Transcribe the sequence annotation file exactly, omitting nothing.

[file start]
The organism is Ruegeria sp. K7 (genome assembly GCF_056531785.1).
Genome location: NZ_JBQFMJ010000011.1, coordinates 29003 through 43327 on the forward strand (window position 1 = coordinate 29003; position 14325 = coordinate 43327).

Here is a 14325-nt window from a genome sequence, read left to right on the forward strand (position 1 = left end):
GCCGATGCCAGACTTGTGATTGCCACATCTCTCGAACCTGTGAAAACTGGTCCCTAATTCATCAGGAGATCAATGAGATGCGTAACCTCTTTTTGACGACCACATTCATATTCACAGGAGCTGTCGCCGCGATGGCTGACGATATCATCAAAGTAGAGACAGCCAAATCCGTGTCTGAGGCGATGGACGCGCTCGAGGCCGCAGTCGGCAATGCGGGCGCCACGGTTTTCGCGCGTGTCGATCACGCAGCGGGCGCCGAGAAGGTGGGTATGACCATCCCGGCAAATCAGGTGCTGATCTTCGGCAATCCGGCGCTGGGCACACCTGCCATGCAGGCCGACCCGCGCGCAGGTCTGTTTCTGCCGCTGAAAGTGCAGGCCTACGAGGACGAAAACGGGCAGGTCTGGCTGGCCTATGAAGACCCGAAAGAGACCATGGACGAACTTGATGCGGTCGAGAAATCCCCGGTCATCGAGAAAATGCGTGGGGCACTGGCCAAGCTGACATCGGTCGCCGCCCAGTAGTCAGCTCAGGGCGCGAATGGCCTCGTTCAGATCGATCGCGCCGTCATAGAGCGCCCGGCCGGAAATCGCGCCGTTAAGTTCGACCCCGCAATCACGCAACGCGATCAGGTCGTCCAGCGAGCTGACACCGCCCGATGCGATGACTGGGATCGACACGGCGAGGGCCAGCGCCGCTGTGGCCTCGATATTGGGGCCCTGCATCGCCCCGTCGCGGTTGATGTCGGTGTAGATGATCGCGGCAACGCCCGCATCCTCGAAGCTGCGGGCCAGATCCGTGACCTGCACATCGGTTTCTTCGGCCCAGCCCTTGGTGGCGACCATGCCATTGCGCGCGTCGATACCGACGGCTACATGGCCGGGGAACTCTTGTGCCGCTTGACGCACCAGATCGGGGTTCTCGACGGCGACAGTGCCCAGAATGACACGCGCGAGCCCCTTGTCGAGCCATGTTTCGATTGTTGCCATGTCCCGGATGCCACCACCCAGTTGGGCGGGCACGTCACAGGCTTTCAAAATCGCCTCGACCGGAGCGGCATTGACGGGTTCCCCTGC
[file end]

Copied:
The organism is Ruegeria sp. K7 (genome assembly GCF_056531785.1).
Genome location: NZ_JBQFMJ010000011.1, coordinates 29003 through 43327 on the forward strand (window position 1 = coordinate 29003; position 14325 = coordinate 43327).

Here is a 14325-nt window from a genome sequence, read left to right on the forward strand (position 1 = left end):
GCCGATGCCAGACTTGTGATTGCCACATCTCTCGAACCTGTGAAAACTGGTCCCTAATTCATCAGGAGATCAATGAGATGCGTAACCTCTTTTTGACGACCACATTCATATTCACAGGAGCTGTCGCCGCGATGGCTGACGATATCATCAAAGTAGAGACAGCCAAATCCGTGTCTGAGGCGATGGACGCGCTCGAGGCCGCAGTCGGCAATGCGGGCGCCACGGTTTTCGCGCGTGTCGATCACGCAGCGGGCGCCGAGAAGGTGGGTATGACCATCCCGGCAAATCAGGTGCTGATCTTCGGCAATCCGGCGCTGGGCACACCTGCCATGCAGGCCGACCCGCGCGCAGGTCTGTTTCTGCCGCTGAAAGTGCAGGCCTACGAGGACGAAAACGGGCAGGTCTGGCTGGCCTATGAAGACCCGAAAGAGACCATGGACGAACTTGATGCGGTCGAGAAATCCCCGGTCATCGAGAAAATGCGTGGGGCACTGGCCAAGCTGACATCGGTCGCCGCCCAGTAGTCAGCTCAGGGCGCGAATGGCCTCGTTCAGATCGATCGCGCCGTCATAGAGCGCCCGGCCGGAAATCGCGCCGTTAAGTTCGACCCCGCAATCACGCAACGCGATCAGGTCGTCCAGCGAGCTGACACCGCCCGATGCGATGACTGGGATCGACACGGCGAGGGCCAGCGCCGCTGTGGCCTCGATATTGGGGCCCTGCATCGCCCCGTCGCGGTTGATGTCGGTGTAGATGATCGCGGCAACGCCCGCATCCTCGAAGCTGCGGGCCAGATCCGTGACCTGCACATCGGTTTCTTCGGCCCAGCCCTTGGTGGCGACCATGCCATTGCGCGCGTCGATACCGACGGCTACATGGCCGGGGAACTCTTGTGCCGCTTGACGCACCAGATCGGGGTTCTCGACGGCGACAGTGCCCAGAATGACACGCGCGAGCCCCTTGTCGAGCCATGTTTCGATTGTTGCCATGTCCCGGATGCCACCACCCAGTTGGGCGGGCACGTCACAGGCTTTCAAAATCGCCTCGACCGGAGCGGCATTGACGGGTTCCCCTGC